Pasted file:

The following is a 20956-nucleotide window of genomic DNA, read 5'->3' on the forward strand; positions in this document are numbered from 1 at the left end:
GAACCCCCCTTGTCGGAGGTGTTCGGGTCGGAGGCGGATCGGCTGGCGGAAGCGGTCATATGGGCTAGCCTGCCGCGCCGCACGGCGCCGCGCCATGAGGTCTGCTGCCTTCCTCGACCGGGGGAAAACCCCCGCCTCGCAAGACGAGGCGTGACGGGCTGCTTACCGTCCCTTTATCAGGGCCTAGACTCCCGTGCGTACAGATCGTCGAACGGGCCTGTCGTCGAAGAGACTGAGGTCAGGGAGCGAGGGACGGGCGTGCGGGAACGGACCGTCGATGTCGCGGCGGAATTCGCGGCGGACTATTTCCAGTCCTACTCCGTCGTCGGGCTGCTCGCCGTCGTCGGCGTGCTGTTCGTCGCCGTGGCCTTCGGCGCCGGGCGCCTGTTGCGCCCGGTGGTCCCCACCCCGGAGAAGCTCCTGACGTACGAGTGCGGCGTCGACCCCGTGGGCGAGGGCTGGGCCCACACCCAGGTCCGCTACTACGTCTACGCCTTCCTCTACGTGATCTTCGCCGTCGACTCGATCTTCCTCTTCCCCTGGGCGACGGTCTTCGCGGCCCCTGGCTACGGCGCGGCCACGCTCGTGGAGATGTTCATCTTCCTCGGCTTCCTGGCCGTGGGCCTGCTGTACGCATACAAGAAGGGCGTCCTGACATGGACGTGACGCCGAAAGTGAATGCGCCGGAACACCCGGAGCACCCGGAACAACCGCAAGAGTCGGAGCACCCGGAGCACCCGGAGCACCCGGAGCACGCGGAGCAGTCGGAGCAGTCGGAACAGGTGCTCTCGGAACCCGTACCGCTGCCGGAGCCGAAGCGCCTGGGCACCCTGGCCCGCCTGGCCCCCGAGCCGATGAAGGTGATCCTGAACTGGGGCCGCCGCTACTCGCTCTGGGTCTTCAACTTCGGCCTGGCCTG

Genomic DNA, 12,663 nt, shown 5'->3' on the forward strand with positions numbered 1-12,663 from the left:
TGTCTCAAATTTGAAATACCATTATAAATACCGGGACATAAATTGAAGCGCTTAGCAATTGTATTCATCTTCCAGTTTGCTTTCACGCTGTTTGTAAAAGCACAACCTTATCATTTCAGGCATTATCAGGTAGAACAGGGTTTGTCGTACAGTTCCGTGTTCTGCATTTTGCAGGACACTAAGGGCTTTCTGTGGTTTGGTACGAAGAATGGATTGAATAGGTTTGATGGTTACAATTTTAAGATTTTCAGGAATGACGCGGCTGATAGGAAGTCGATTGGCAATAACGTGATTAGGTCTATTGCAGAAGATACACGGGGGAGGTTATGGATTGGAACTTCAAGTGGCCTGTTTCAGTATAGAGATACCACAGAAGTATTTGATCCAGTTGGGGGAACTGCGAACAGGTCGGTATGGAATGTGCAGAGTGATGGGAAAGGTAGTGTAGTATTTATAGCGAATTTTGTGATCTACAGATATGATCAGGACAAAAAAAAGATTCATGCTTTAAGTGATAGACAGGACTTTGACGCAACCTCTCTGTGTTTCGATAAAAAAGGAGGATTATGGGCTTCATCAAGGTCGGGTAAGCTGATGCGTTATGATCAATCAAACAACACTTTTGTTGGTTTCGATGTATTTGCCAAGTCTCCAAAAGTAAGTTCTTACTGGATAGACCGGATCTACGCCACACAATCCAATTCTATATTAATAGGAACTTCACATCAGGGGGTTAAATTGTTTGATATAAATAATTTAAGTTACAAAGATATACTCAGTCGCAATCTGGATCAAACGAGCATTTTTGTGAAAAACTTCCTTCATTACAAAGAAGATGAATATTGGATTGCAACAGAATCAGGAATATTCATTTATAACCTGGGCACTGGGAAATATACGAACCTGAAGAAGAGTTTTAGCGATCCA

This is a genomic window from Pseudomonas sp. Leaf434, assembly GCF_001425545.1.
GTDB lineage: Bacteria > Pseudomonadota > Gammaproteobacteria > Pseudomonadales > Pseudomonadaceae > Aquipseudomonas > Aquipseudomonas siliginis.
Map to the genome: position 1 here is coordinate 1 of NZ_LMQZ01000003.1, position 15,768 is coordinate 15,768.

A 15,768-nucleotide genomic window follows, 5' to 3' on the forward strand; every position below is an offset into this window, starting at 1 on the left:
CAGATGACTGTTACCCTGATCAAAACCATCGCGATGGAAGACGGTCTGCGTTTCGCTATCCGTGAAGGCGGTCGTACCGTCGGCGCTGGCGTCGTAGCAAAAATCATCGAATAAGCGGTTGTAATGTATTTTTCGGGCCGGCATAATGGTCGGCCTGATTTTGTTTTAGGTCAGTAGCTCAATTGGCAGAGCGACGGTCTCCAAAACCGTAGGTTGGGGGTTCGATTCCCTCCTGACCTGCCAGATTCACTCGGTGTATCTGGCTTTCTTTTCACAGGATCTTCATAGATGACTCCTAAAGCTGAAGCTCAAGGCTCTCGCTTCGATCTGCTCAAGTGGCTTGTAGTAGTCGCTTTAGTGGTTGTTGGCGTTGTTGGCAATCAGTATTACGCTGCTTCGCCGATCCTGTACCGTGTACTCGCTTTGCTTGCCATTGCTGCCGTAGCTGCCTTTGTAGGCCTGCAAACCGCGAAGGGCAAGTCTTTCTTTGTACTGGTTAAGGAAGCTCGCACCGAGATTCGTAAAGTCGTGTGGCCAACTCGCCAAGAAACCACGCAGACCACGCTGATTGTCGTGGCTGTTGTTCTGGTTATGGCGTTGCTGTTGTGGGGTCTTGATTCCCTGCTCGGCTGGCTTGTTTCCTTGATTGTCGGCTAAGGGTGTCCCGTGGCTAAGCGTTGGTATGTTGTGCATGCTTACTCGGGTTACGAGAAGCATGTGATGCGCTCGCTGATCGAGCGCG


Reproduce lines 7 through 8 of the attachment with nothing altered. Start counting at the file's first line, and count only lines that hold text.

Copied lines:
Map to the genome: position 1 here is coordinate 1 of NZ_LMQZ01000003.1, position 15,768 is coordinate 15,768.

A 15,768-nucleotide genomic window follows, 5' to 3' on the forward strand; every position below is an offset into this window, starting at 1 on the left: